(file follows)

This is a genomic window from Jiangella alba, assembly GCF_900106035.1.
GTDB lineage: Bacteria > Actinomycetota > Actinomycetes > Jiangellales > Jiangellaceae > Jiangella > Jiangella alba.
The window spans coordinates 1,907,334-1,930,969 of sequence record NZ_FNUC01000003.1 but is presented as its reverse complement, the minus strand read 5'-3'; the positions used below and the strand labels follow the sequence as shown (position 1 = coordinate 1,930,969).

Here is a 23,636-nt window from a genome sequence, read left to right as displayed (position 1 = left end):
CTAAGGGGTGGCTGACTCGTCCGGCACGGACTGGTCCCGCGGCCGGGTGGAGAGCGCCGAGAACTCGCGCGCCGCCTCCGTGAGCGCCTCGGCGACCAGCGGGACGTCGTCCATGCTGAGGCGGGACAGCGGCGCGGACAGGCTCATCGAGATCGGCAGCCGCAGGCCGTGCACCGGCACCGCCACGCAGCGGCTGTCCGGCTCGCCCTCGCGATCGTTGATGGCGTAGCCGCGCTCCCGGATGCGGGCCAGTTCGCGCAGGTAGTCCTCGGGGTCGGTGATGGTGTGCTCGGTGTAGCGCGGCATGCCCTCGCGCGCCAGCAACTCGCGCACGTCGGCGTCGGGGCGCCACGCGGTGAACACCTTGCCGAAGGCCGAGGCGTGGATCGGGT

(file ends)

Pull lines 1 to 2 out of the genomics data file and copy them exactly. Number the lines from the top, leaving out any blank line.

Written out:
This is a genomic window from Jiangella alba, assembly GCF_900106035.1.
GTDB lineage: Bacteria > Actinomycetota > Actinomycetes > Jiangellales > Jiangellaceae > Jiangella > Jiangella alba.